By James Zambroski
February 23rd, 2006 - Day 34
Now that the experts have finished testifying, did the defense make a strategic error by engaging in a scientific fight they could not win?
Only the jury knows for sure and we won't learn what they think until (hopefully) sometime next week when a verdict is reached.
By most accounts, the contest between the Sultans of Serology, the judicial tag team match among eight defense and prosecution blood spatter analysts, earned favorable reviews for those trying to convict David Ray Camm of murdering his wife, Kimberly, and their two children, Bradley and Jill.
But that might be because there are no real rules in determining for certain which viewpoint amongst the two teams carries the most scientific weight.
By their own admission, the defense wasn't able or willing to demonstrate their theories with the same certainty as the prosecution. And that could've hurt them with the ultimate critics, the eight men and four women of the Camm jury.
On the prosecution side, we had Henderson's Heroes: Robert Stites, Rod Englert, Tom Bevel and Indiana State Police Sgt. Dean Marks. They all swear that blood droplets on Camm's T-shirt is high velocity impact spatter and could only have been deposited with the defendant being within four feet of his daughter Jill when she was shot to death. For good measure, they also threw in a single drop on Camm's tennis shoe, calling it projected blood propelled by Kimberly Camm at the moment she was slain inside the family garage on September 28, 2000.
And in this corner, Liell's Liberators: Paul Kish, Barton Epstein, Paulette Sutton and Stuart H. James. These four consultants claim that the blood on the shirt is an example of transfer stains stuck in a small section on the lower right front, termed Area 30, when Camm somehow came in contact with his daughter's blood after she was deceased.
Englert and company were very clear in the mechanism of the spatter, demonstrating for the jury where Camm was and exactly how the blood wound up on his shirt. Englert's testimony included a minute by minute, step by step courtroom performance of how he believes the murders went down. The play included five hastily assembled courtroom chairs arranged as the seating inside the Camm family Bronco, with Englert the star performer in the role of Camm as he supposedly shot his wife and two children, one at a time. Englert's extended finger and thumb, raised and cocked at shoulder level, played the Loricin .380 semi-automatic allegedly used to fire the fatal shots.
It was clear that Rodney D. Englert was no stranger to the Bard's craft as he conducted the re-enactment with all the verve of a stage veteran.
Pity the defense who had no such Oscar candidates. But the truth is, they forewarned the audience during the monologue (testimony) portion of their time in the spotlight.
Kish, the leading man in the defense drama, told Liell and the jury that he was unable to precisely detail the moment of blood transfer from Jill's lifeless body to the fabric of Area 30, because, he said, there is no scientific authority to do so.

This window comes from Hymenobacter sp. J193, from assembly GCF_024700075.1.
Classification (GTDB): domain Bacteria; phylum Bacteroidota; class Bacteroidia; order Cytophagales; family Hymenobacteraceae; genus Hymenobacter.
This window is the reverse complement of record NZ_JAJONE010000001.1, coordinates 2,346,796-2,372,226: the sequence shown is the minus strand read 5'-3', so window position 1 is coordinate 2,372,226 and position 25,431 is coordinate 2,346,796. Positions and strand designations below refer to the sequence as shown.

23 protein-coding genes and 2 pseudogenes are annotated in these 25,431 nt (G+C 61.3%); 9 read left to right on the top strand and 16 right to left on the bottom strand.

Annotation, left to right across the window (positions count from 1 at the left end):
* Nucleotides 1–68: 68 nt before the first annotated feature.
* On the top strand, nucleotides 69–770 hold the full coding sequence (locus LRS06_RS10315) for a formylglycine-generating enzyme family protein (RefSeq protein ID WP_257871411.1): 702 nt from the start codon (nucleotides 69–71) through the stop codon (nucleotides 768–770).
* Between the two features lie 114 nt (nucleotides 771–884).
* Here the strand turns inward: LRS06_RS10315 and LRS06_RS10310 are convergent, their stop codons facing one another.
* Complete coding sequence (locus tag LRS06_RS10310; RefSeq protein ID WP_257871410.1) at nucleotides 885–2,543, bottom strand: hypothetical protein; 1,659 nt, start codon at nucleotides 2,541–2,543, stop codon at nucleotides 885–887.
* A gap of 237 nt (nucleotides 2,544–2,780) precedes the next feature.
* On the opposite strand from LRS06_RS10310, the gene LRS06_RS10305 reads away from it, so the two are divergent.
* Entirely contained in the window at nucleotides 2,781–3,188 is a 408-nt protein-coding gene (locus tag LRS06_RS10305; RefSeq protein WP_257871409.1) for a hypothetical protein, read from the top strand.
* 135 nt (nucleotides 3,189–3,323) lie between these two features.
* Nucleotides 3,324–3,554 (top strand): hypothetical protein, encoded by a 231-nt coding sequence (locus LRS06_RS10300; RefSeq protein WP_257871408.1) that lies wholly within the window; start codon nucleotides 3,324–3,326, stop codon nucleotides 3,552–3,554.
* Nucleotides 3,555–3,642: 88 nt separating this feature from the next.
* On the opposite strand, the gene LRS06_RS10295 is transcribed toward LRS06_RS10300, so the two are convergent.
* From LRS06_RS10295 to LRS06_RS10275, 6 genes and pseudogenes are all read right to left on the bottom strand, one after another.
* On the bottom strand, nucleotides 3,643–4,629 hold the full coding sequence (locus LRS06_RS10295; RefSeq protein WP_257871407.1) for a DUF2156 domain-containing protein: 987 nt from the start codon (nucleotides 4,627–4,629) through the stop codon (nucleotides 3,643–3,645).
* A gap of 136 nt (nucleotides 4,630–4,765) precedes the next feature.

He did so bravely, under the mantle of subjectivity that overrides blood stain interpretation. But his work lacked the props and stagecraft of the H.H. performance. Oh, there was a Power Point and slides on the wall, but they were about as entertaining as dad's Grand Canyon photo album.
The point of all this is that Kish and Company set themselves up for hit after hit by the prosecution on cross examination by simply being true to themselves.
The defense claims that's being honest; the prosecution counters it's the reality of having no choice.
They did so from within the scholarly haunts from which their views were born. The books, the schooling, the laboratories, the experiments, the seminars that collectively formed the learning of their craft.
And herein lies the defense dilemma. The Liberators didn't detail the mechanisms of transfer because, they believe, it is irresponsible to do so; the science from which it springs is not yet advanced enough to allow that leap.
A couple of them went so far as to speculate that blood droplets on Jill's hair somehow wound up on Camm's garment, but they lacked Englert's reconstruction creativity in opining exactly how that was done.
The Heroes, on the other hand, had no such angst, coming as they did from the rough and tumble world of cops and robbers (or killers).The seed corn of their opinions about Camm's guilt grew from years of being police officers first to respond to crime scenes, of snapping the cuffs on bad guys, of a career's worth of hands on experience, the printed word useful only when penned by themselves later, in pursuit of a buck.
One wonders if the defense erred in taking the fight to prosecution turf, especially when they said in advance there was no solid ground on which to rely.
Might it not have been better had Camm's defense outflanked the prosecution with simple disdain of a science that lacks gravitas?
As it is, they are now left with the hope that the jury will view the competing ersatz scientific views as a tie, which should mean the defense wins the war, if not the four toe-to-toe battles.
But wait, there may be a cavalry of sorts on the horizon -- the alibi witnesses.
Late Thursday, Liell and co-counsel, Stacy Uliana, may have snatched something from the jaws of something with a group of men who swore Camm was with them when his family was slain.
Powerful eyewitness testimony from the Georgetown Community Church Basketball Players may yet save the day for the Camm Company.
More on them tomorrow after we hear from the leader of this act, Tom Jolly.